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Documentation – Mastering Neevo

Type detection

Neevo is able to automatically detect data type of database fields and then convert fetched values to corresponding PHP equivalents. You can also set your own types for fields. Let's take a look at example.

Assume we have database table like this:

CREATE TABLE `users` (
  `id` int PRIMARY KEY,
  `name` varchar,
  `mail` varchar,
  `registered` datetime

Now we can automatically detect that types with detectTypes() method:

$row = $neevo->select('users')

Now, $row properties will be of following types:

field PHP type
id int
name string
mail string
registered instance of DateTime

Now, we want to set our own types. OK, Let's do it with setTypes() method:

$types = array(
    'id' => Neevo\Manager::TEXT,
    'name' => Neevo\Manager::TEXT,
    'mail' => Neevo\Manager::TEXT,
    'registered' => Neevo\Manager::DATETIME

$row = $neevo->select('users')->setTypes($types)->fetch();

Available types are:

  • Neevo\Manager::TEXT – Textual content
  • Neevo\Manager::BOOL – Boolean value – TRUE or FALSE
  • Neevo\Manager::INT – Integer number
  • Neevo\Manager::FLOAT – Number with floating point
  • Neevo\Manager::BINARY – Binary data
  • Neevo\Manager::DATETIME – Date or time value

Conditional statements

Sometimes, you need to adjust SQL query based on some conditions. In those cases, you can use Neevo conditional statements. Take a look at the example code:

$result = $neevo->select('users')
       ->where('role', 'admin')
       ->or('role', 'webmaster')
       ->where('role', 'editor')
     ->order('id', Neevo\Manager::DESC);

You can of course go deeper and use conditions inside conditions etc. And you can omit the last end(), if there are no „clause-methods“ after it.


Another useful feature. You can easily create subqueries with Neevo. Example first:

// SELECT * FROM `users` WHERE (`role` = 'admin')
$subquery = $neevo->select('users')->where('role', 'admin');

// SELECT `id`, `name` FROM (SELECT * FROM `users` WHERE (`role` = 'admin')) `admins`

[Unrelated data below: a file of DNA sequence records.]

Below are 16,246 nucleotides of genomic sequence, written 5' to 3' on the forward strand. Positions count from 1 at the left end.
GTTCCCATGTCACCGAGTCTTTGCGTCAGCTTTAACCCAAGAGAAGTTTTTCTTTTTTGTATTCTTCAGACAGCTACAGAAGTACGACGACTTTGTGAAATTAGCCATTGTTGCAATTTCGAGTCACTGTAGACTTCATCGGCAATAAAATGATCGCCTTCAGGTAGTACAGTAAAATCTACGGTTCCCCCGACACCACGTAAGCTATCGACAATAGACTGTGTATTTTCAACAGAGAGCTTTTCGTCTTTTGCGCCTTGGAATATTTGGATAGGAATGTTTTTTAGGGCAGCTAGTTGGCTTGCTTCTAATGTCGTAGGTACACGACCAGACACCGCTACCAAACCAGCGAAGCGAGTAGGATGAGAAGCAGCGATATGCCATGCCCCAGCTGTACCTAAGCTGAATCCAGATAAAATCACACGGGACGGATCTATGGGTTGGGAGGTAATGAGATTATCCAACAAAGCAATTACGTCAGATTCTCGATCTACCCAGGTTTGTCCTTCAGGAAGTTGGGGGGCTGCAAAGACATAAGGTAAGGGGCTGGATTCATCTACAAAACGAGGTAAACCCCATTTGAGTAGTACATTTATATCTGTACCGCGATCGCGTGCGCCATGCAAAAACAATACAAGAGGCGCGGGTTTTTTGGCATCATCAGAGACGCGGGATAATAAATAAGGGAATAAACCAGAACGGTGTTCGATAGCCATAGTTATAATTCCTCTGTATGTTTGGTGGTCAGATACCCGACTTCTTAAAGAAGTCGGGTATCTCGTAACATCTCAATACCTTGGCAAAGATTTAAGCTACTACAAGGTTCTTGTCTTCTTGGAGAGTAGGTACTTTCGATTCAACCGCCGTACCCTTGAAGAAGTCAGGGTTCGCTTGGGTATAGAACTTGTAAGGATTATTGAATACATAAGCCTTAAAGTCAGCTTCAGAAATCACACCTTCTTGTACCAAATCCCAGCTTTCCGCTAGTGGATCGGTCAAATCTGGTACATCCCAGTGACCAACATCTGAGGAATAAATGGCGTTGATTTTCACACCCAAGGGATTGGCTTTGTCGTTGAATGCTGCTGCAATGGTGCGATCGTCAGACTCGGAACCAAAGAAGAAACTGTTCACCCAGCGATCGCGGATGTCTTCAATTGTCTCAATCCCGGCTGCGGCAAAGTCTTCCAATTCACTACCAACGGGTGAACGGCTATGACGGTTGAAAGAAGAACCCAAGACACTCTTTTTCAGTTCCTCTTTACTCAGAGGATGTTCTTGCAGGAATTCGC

$neevo->select('id, name', $subquery->as('admins'));

// SELECT * FROM `posts`
// LEFT JOIN ( SELECT * FROM `users` WHERE (`role` = 'admin')) `admins`
// ON `posts`.`user_id` = `users`.`id`
      ->leftJoin($subquery, ':posts.user_id =');
// SELECT `id` FROM `users` WHERE (`role` = 'admin')
$subquery = $neevo->select('id', 'users')->where('role', 'admin');

// SELECT * FROM `posts`
// WHERE (`user_id` IN (SELECT `id` FROM `users` WHERE (`role` = 'admin')))
      ->where('user_id', $subquery);

You can use subqueries as a SELECT source (first example), JOIN source (second example) and also in WHERE conditions.

When using as a SELECT or JOIN source, you have to specify an alias for subquery. There is a as() method for this, and also less magic setAlias(). If you don't specify any alias, it will be automaticaly generated.


Neevo\Row in not just an object container for retrieved database rows. It can also modify those data and reflect changes back to the database. Consider following example:

// SELECT * FROM `users`
$user = $neevo->select('users')->fetch() // We get the first row.

$user->name = 'John Doe';

// UPDATE `users` SET `name` = 'John Doe' WHERE (`id` = 1);

We fetch the first row from the database, then change the value in name column and call update(). This method automatically discovers PRIMARY KEY column for the table and it's value in the current row and then executes the appropriate UPDATE query.

You can also remove the row the same way using delete().

$user = $neevo->select('users')->fetch();

// DELETE FROM `users` WHERE (`id` = 1);

If PRIMARY KEY cannot be discovered or the corresponsing column is not present in the fetched row, these features are disabled and a Neevo\Exception is thrown when you try to call it.

Neevo Cache

Neevo has it's own internal mechanism for caching some expensive tasks, like column type detection, primary key discovery etc. By default, it uses Neevo\Cache\Me­moryStorage cache implementation, which stores the data for the time of a request.

However, you can pass a cache instance when connecting to database as a second parameter for Neevo\Manager constructor. It must be an object implementing Neevo\Cache interface.

Neevo comes with few implementations of this interface:

Profiling Neevo

Profiling in Neevo is implemented using the Observer design pattern. Objects that can be observed implement Neevo\Observer\Sub­ject interface and have a list of their observers – objects implementing Neevo\Observer\Ob­server. When a state of observable object changes, it notifies all attached observers passing them an instance of itself and the event ID.

You can attach observers individually for observables you choose using their attachObserver() method, but you can also attach observers to all Neevo observables by attaching them to Neevo\Manager object. attachObserver() also accepts bitmask of events in which is observer interested.

Custom database drivers

Currently, Neevo supports 3 database systems and 5 PHP database implementations:

But you can easily support any other database. You just need to create a Neevo driver for it.

Neevo driver is a class which implements Neevo\Driver interface. If your driver needs to rewrite some default SQL output of Neevo, it can extend Neevo\Parser class and override some methods.

Driver classes have to match naming convention „Neevo\Drivers\NameDriver“, where „Name“ is a driver name, for example „PgSQL“. You can then use this name when connecting to database:

$neevo = new Neevo\Manager(array(
    'driver' => 'pgsql'

To properly load the driver, it should be located in the „name.php“ file in the Neevo/Drivers directory.

That's all. Now, you are ready to use Neevo and all it's features.

« Data retrieval

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